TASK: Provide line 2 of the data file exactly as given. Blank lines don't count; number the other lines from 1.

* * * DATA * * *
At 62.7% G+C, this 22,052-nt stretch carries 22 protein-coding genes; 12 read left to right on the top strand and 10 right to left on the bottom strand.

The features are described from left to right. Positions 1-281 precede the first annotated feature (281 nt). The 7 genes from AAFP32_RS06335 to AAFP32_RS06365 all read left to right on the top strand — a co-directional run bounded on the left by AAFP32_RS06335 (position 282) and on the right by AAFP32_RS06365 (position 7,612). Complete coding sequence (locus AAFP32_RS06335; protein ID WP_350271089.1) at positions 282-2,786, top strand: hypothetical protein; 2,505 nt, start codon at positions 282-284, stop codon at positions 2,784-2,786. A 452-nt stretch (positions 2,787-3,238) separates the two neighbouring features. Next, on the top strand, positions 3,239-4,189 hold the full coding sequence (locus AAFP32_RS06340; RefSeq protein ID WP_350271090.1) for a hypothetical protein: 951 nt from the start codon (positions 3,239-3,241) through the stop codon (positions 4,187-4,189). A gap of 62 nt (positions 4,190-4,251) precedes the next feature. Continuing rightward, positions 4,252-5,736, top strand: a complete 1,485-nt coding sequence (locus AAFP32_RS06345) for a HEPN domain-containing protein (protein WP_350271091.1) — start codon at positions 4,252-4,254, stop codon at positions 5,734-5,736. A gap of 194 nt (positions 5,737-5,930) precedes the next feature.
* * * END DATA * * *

The features are described from left to right. Positions 1-281 precede the first annotated feature (281 nt). The 7 genes from AAFP32_RS06335 to AAFP32_RS06365 all read left to right on the top strand — a co-directional run bounded on the left by AAFP32_RS06335 (position 282) and on the right by AAFP32_RS06365 (position 7,612). Complete coding sequence (locus AAFP32_RS06335; protein ID WP_350271089.1) at positions 282-2,786, top strand: hypothetical protein; 2,505 nt, start codon at positions 282-284, stop codon at positions 2,784-2,786. A 452-nt stretch (positions 2,787-3,238) separates the two neighbouring features. Next, on the top strand, positions 3,239-4,189 hold the full coding sequence (locus AAFP32_RS06340; RefSeq protein ID WP_350271090.1) for a hypothetical protein: 951 nt from the start codon (positions 3,239-3,241) through the stop codon (positions 4,187-4,189). A gap of 62 nt (positions 4,190-4,251) precedes the next feature. Continuing rightward, positions 4,252-5,736, top strand: a complete 1,485-nt coding sequence (locus AAFP32_RS06345) for a HEPN domain-containing protein (protein WP_350271091.1) — start codon at positions 4,252-4,254, stop codon at positions 5,734-5,736. A gap of 194 nt (positions 5,737-5,930) precedes the next feature.